“It’s so important to know why you’re doing something along with how,” Wade said. “‘How’ only allows you to do the same problem over and over again.”
Knowing the “why” helps students spring past rote exercises and inspires invention. For instance, cooking is a culinary art, but it’s also chemistry. “I like to cook,” Wade said. “A friend asked me why I used butter and olive oil together when heating a skillet. Well, if you just use butter, it has a lower smoking point. Olive oil raises that temperature, and that’s chemistry. Making beer, on the other hand, is a perfect thermodynamic process. I’m convinced if we taught chemistry with a little more cooking, we’d get more great chemists.”
Whether a task is presenting a four-course meal or designing a bridge, the process requires thought, discipline, imagination, and finding solutions. “Using poem-making to reflect on our experiences can also aid in problem solving,” Shiphrah said. “Years ago, I worked for what is now the Corps Network (a membership association of U.S. youth development organizations). One memorable project involved convening in New York for a major cleanup of the Bronx River. My role was to meet with the group every evening to facilitate poetry and journal-writing sessions so that corps members could identify what they were learning from the experience and celebrate each day’s accomplishments.”
Engineering and poetry may have more in common than first meets the eye. Both require rigor, structure, careful choices, and broad knowledge. “The root meaning of the word poet is ‘maker,'” Shiphrah said. “Activities that incorporate the building blocks of poem-making are fun ways to discover relationships that we might otherwise miss. For example, alliteration is a technique poets use to give their writings rhythmic structure, repetition of the same consonant sound in words that are near one another, such as ‘beautiful bluebird.’ This technique offers a holistic approach to analyzing and defining problems because it frees us to play with language and broadens our perspective. The element of play removes mental constrictions (stress) and helps us look beyond our initial observations so that we may gain a fuller understanding of the problem we are attempting to solve. Alliterative descriptions often juxtapose seemingly unrelated images and concepts and tend to be more nuanced, incorporating themes, moods, and metaphors.”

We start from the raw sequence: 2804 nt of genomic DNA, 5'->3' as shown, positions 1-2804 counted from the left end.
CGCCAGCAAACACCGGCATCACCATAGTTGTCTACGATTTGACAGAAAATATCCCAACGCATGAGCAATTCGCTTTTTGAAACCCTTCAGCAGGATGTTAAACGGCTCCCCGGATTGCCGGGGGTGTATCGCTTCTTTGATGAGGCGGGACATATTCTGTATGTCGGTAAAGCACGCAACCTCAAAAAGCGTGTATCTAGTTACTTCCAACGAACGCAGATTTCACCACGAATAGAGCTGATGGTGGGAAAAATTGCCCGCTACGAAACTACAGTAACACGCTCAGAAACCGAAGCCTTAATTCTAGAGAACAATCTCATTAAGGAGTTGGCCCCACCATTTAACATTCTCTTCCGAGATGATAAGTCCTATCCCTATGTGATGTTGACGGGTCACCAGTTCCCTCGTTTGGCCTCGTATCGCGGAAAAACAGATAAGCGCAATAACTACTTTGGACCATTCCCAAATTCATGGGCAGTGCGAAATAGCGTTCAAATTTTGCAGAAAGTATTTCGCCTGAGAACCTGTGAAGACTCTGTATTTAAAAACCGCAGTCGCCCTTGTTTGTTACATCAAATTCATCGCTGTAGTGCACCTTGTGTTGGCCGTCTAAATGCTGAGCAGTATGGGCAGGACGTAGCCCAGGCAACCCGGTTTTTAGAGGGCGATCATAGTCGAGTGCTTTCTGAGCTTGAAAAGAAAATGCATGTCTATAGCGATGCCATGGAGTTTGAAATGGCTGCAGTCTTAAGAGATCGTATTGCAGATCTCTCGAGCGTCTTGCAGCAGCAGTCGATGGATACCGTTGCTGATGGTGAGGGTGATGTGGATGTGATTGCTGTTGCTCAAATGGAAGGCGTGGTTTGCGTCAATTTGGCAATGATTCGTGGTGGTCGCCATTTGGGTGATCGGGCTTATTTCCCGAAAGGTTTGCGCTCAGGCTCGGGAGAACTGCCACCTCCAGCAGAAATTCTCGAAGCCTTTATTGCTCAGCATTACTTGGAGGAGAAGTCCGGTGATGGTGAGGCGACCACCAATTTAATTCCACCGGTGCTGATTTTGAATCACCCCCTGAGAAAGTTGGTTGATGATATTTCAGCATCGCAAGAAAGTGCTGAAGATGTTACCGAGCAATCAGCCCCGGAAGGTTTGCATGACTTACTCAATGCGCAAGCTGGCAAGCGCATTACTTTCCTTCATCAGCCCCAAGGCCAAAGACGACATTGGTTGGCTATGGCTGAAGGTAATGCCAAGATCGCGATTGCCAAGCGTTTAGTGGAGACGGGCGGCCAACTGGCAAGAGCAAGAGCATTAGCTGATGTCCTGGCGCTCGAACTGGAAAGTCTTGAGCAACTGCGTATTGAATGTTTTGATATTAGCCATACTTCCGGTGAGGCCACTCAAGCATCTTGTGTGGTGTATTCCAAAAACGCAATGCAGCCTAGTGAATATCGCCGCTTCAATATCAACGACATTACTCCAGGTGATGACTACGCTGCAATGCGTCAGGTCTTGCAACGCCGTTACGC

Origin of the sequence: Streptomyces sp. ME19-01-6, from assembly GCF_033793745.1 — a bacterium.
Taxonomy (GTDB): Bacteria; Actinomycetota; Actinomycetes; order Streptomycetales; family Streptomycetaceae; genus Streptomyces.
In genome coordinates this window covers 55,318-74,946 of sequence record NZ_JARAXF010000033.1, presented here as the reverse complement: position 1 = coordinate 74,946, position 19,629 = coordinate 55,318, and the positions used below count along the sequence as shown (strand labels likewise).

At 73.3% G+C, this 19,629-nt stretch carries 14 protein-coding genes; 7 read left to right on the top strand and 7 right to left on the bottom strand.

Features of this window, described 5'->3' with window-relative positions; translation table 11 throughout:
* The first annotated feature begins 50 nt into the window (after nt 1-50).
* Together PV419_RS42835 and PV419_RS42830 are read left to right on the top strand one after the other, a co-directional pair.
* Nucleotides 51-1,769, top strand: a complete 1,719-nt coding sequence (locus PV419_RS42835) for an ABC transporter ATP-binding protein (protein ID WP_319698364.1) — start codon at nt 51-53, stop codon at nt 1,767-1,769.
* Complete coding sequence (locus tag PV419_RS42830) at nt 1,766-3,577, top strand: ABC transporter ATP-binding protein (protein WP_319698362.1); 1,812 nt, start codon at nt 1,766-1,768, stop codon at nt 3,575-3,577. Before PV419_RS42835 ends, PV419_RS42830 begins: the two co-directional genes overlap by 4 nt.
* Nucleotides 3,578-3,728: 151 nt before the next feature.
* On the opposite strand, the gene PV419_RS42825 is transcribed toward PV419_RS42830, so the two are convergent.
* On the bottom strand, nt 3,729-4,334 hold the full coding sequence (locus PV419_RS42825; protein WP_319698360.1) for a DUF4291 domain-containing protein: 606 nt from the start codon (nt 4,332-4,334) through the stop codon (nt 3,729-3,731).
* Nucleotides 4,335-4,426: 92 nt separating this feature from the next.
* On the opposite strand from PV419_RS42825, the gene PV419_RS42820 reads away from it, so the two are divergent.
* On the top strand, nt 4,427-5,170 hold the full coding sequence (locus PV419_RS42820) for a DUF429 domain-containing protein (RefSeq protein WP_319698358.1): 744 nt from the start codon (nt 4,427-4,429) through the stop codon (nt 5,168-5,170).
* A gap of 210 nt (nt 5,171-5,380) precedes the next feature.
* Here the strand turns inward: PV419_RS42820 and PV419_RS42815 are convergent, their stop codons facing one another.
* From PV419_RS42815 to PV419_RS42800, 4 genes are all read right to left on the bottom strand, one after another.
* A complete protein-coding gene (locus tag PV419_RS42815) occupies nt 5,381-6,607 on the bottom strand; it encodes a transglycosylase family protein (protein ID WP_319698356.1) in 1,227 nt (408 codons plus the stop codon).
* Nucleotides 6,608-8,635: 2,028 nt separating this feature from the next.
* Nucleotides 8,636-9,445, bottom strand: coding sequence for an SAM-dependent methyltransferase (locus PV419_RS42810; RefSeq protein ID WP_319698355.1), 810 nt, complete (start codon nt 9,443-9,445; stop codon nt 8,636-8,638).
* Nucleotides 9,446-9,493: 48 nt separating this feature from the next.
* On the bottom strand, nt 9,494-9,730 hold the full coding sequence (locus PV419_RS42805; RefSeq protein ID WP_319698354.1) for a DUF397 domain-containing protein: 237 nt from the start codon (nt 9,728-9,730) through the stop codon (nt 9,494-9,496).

Play and multidisciplinary learning for all ages
The Massachusetts Institute of Technology (MIT)’s online program, “Learning Creative Learning” offers online modules for educators and students. “Their activities were all electrical engineering based, but they were all arts activities,” Wade said. “It promotes their philosophy of ‘the four Ps’ you need for learning: projects, peers, passion, and play. If you have those four things, learning is going to take place.” Wade also uses “MaKey MaKey,” MIT’s simple teaching tool that lets anyone create a keyboard out of ordinary household objects, teaching basic circuitry along the way.
“I still have my old Commodore 64 in a closet somewhere,” Wade laughed. “Lately, I’ve been using App Inventor to teach young children to create simple Android apps. Unlike writing code, it’s very visual; kids can see block programming as actual things coming together.”
Wade’s next activity will include MIT’s Scratch programming language software. “People know who they are, and it’s very basic to talk about yourself,” she said. “For instance, I created a Scratch story about me. It’s a picture of a little girl, a picture of a dancer, and a picture of a pencil. If you want to know me, click on the images. Click on the pencil, and it says I’m a writer. Click on the dancer, and music plays, the dancer moves. Click on the main girl, and there’s a poem:
‘I’m a soulful story weaver